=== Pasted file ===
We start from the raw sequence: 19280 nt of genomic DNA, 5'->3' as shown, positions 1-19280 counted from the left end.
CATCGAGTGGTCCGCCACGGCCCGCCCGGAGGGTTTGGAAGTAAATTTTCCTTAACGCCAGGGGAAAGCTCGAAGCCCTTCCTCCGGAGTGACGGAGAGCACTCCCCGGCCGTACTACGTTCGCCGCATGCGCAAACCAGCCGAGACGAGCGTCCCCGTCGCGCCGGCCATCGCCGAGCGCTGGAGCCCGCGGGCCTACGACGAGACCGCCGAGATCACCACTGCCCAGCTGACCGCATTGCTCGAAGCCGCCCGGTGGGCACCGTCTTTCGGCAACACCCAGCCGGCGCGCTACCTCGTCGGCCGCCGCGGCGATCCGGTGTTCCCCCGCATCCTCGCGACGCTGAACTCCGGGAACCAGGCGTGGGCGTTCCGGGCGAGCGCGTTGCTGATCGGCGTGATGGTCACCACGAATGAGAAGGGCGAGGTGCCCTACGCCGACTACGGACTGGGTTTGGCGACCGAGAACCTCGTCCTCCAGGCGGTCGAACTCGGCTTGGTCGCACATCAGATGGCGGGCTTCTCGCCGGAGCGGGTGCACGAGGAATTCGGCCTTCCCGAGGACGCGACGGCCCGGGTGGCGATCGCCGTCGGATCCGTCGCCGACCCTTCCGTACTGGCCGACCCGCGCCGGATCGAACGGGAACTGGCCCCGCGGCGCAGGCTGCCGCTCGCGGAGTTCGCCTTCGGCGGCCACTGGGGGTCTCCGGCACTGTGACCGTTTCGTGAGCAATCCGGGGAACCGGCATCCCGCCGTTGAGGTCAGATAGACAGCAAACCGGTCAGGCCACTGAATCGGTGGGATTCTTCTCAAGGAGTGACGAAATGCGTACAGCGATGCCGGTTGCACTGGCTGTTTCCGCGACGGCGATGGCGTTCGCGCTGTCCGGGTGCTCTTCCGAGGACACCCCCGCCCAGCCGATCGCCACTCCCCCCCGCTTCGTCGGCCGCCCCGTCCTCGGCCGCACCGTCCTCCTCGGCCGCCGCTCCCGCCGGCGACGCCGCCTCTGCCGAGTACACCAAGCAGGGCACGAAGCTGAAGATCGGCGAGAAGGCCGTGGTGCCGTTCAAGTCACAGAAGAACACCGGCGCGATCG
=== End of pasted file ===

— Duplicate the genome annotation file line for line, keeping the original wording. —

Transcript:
We start from the raw sequence: 19280 nt of genomic DNA, 5'->3' as shown, positions 1-19280 counted from the left end.
CATCGAGTGGTCCGCCACGGCCCGCCCGGAGGGTTTGGAAGTAAATTTTCCTTAACGCCAGGGGAAAGCTCGAAGCCCTTCCTCCGGAGTGACGGAGAGCACTCCCCGGCCGTACTACGTTCGCCGCATGCGCAAACCAGCCGAGACGAGCGTCCCCGTCGCGCCGGCCATCGCCGAGCGCTGGAGCCCGCGGGCCTACGACGAGACCGCCGAGATCACCACTGCCCAGCTGACCGCATTGCTCGAAGCCGCCCGGTGGGCACCGTCTTTCGGCAACACCCAGCCGGCGCGCTACCTCGTCGGCCGCCGCGGCGATCCGGTGTTCCCCCGCATCCTCGCGACGCTGAACTCCGGGAACCAGGCGTGGGCGTTCCGGGCGAGCGCGTTGCTGATCGGCGTGATGGTCACCACGAATGAGAAGGGCGAGGTGCCCTACGCCGACTACGGACTGGGTTTGGCGACCGAGAACCTCGTCCTCCAGGCGGTCGAACTCGGCTTGGTCGCACATCAGATGGCGGGCTTCTCGCCGGAGCGGGTGCACGAGGAATTCGGCCTTCCCGAGGACGCGACGGCCCGGGTGGCGATCGCCGTCGGATCCGTCGCCGACCCTTCCGTACTGGCCGACCCGCGCCGGATCGAACGGGAACTGGCCCCGCGGCGCAGGCTGCCGCTCGCGGAGTTCGCCTTCGGCGGCCACTGGGGGTCTCCGGCACTGTGACCGTTTCGTGAGCAATCCGGGGAACCGGCATCCCGCCGTTGAGGTCAGATAGACAGCAAACCGGTCAGGCCACTGAATCGGTGGGATTCTTCTCAAGGAGTGACGAAATGCGTACAGCGATGCCGGTTGCACTGGCTGTTTCCGCGACGGCGATGGCGTTCGCGCTGTCCGGGTGCTCTTCCGAGGACACCCCCGCCCAGCCGATCGCCACTCCCCCCCGCTTCGTCGGCCGCCCCGTCCTCGGCCGCACCGTCCTCCTCGGCCGCCGCTCCCGCCGGCGACGCCGCCTCTGCCGAGTACACCAAGCAGGGCACGAAGCTGAAGATCGGCGAGAAGGCCGTGGTGCCGTTCAAGTCACAGAAGAACACCGGCGCGATCG